June 17, 2010

Dad and Me



Paper Moon had nothing on us 

    Although my dad and I loved each other, we certainly did not have a Hallmark card relationship. Long walks in the country, father/daughter teas, and hearts and flowers were for someone else. We hung out at ham radio shacks, haunted record stores for the latest vinyl, and had political “discussions” that had the neighbors quaking in fear. OK. We were a bit loud; but that’s Italian. However, when a teenage party got out of control, the drinking started, and the chaperones disappeared, I could give him a call and know that he would pick me up in a flash.
    Unfortunately, both my dad and I were pretty young when he died — he was only 46 and I was 22. We had known that he was on the way out for six and a half years, so we condensed our adult father-daughter relationship into a too-short time frame. We hung out together, we fought (Italian light entertainment), I ran away from home, and I came back. In between, we made many harrowing trips with him to the hospital emergency room. Mostly, though, we had fun. 

A Concentrated Education

    During the last two years of my dad's life, we spent endless hours in Italian nightclubs listening to mediocre lounge acts. He showed me what to drink and how to pace my liquor consumption. And he used the other club patrons and their behavior as a strange one-way mirror into the adult world. I was fascinated.
    Our favorite club was a place in Anaheim around the corner from Disneyland. We liked it because I could show up and sit at the piano bar by myself and no one would bother me. This was because the manager and bartenders looked out for the Italian girls like me and my friend Mary. If a guy even approached us before our fathers arrived, they were quietly told, “These are nice girls. You can send them a drink, but you have to wait for their fathers to get here so you can be properly introduced.” If anyone looked promising, we asked our dads to check them out. Of course, none of them were ever good enough to pass the dad test. But we didn’t care.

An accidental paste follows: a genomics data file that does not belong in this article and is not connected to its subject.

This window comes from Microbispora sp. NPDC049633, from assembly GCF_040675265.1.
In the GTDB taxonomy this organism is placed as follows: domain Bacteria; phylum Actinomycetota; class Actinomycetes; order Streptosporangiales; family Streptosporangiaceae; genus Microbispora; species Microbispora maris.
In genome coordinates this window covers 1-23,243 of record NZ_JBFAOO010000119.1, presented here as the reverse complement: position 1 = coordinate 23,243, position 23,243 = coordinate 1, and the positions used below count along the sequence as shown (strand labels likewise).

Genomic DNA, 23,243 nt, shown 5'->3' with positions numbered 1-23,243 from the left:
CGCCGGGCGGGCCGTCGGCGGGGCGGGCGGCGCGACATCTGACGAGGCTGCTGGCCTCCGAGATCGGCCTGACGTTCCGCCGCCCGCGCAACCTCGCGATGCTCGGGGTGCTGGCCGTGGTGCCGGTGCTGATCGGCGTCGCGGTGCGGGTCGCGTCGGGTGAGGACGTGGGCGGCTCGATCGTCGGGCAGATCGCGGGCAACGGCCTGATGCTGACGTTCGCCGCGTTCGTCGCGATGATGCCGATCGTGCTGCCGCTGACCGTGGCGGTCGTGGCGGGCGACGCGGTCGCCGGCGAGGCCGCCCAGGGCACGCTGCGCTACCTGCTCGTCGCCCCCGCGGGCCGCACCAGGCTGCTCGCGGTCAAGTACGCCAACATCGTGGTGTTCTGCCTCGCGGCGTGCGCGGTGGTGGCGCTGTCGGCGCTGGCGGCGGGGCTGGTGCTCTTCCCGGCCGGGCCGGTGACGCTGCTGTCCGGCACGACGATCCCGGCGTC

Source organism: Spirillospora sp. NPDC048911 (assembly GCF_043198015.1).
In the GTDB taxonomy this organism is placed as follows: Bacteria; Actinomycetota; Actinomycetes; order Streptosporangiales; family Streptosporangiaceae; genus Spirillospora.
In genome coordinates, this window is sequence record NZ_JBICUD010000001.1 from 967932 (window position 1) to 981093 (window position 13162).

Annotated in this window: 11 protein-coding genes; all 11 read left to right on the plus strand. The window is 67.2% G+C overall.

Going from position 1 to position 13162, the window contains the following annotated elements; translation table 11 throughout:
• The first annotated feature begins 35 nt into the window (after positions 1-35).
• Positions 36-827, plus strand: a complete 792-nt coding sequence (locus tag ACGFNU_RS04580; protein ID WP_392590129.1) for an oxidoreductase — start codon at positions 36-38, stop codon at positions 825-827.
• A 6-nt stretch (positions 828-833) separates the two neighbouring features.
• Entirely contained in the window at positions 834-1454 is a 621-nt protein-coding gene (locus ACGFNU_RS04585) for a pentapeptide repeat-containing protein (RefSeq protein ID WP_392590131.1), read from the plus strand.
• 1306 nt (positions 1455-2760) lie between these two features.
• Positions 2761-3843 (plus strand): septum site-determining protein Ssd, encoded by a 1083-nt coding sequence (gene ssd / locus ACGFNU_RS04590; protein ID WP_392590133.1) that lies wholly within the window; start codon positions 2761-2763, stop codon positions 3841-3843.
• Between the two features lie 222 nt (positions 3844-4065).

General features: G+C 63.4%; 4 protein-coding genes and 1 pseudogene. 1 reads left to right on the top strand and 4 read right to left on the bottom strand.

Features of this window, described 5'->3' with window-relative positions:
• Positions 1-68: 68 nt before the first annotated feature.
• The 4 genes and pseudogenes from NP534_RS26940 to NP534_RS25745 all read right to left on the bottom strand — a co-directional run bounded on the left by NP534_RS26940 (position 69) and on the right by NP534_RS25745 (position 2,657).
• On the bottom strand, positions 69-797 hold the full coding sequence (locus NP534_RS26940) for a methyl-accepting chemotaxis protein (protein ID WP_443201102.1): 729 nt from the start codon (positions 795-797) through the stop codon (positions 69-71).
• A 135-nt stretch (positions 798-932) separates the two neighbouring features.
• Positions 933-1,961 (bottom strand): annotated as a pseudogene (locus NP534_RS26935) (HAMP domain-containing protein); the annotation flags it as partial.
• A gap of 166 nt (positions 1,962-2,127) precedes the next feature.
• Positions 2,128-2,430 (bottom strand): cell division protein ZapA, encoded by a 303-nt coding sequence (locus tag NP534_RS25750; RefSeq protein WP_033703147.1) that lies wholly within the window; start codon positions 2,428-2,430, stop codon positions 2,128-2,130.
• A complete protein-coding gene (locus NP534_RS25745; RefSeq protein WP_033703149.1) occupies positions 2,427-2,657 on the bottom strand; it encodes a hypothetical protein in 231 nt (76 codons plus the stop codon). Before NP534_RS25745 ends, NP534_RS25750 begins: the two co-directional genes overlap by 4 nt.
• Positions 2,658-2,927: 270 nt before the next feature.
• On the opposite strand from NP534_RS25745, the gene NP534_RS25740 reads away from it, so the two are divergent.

The Hustle
    Unfortunately, though, drinks and dinners out were pricey, and we didn't have much disposable cash. Dad was on disability, my mom worked at an aerospace plant, and I was an office drone at a big insurance company. We weren't poor, but we sure didn't have the kind of cash necessary to support our nightly forays into cafe society.
     One night, Dad suggested that we try a new bar. Someone had told him that it was a dive, but the bartenders were terrific and made their own mixers. This might have been true, but the place smelled like stale booze and cooking grease. I was pretty certain that, although the drinks were as good as reported, we were not going to linger over them.
    Just before we were to leave, Dad headed off to the bathroom, stopping to talk to some guy at the other side of the room. They chatted for a little bit and seemed to be staring at me a lot. As soon as their conversation ended, the man came over to my side of the room and began hitting on me. I tried to politely turn him down — like I was going to get picked up by someone while I was out with my father — but this fellow was amazingly persistent. Fortunately, before things got really ugly, my dad returned to the bar. Seeing him give me an emphatic head tilt (Italian sign language for "meet me at the car — now"), I excused myself, left the building, and headed out to wait at the car.
    A few minutes later, Dad joined me and handed me ten dollars.
    "What's this for?" I asked.
    "It's your cut."
    "Cut of what?"
    "Well, I just bet that jerk twenty bucks that he couldn't get you to go out with him."
    And like a bad comic strip, a thought balloon with flashing light bulbs appeared over our heads.
    It was our private joke. No one else knew that for the next year or so — until he became too ill to party — Dad and I would hit some sleazy dive (or two or three) and pull the same stunt. We made enough for dinner, drinks, and the occasional movie. We stayed out too late and confounded my mother with our seemingly endless ability to stretch our entertainment dollars.
    We had a great time.

 Originally published June 2009, La Voce News Magazine